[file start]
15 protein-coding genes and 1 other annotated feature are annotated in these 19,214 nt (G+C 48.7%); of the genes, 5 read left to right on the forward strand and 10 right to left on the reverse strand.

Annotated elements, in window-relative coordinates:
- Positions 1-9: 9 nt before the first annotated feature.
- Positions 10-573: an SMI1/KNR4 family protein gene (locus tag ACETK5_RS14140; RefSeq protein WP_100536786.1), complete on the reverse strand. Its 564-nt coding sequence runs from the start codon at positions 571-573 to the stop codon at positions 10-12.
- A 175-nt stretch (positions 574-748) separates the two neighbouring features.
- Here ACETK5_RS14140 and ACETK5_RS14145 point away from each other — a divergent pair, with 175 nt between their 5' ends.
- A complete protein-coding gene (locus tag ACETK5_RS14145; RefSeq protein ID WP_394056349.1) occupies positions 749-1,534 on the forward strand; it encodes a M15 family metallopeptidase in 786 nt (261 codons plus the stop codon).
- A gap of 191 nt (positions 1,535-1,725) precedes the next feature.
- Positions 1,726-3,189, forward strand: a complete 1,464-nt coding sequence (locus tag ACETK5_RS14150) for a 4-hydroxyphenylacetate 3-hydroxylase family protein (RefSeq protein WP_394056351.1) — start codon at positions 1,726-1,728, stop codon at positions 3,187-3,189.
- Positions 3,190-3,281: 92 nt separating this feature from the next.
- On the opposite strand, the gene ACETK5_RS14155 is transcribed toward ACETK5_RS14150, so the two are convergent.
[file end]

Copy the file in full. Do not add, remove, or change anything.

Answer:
15 protein-coding genes and 1 other annotated feature are annotated in these 19,214 nt (G+C 48.7%); of the genes, 5 read left to right on the forward strand and 10 right to left on the reverse strand.

Annotated elements, in window-relative coordinates:
- Positions 1-9: 9 nt before the first annotated feature.
- Positions 10-573: an SMI1/KNR4 family protein gene (locus tag ACETK5_RS14140; RefSeq protein WP_100536786.1), complete on the reverse strand. Its 564-nt coding sequence runs from the start codon at positions 571-573 to the stop codon at positions 10-12.
- A 175-nt stretch (positions 574-748) separates the two neighbouring features.
- Here ACETK5_RS14140 and ACETK5_RS14145 point away from each other — a divergent pair, with 175 nt between their 5' ends.
- A complete protein-coding gene (locus tag ACETK5_RS14145; RefSeq protein ID WP_394056349.1) occupies positions 749-1,534 on the forward strand; it encodes a M15 family metallopeptidase in 786 nt (261 codons plus the stop codon).
- A gap of 191 nt (positions 1,535-1,725) precedes the next feature.
- Positions 1,726-3,189, forward strand: a complete 1,464-nt coding sequence (locus tag ACETK5_RS14150) for a 4-hydroxyphenylacetate 3-hydroxylase family protein (RefSeq protein WP_394056351.1) — start codon at positions 1,726-1,728, stop codon at positions 3,187-3,189.
- Positions 3,190-3,281: 92 nt separating this feature from the next.
- On the opposite strand, the gene ACETK5_RS14155 is transcribed toward ACETK5_RS14150, so the two are convergent.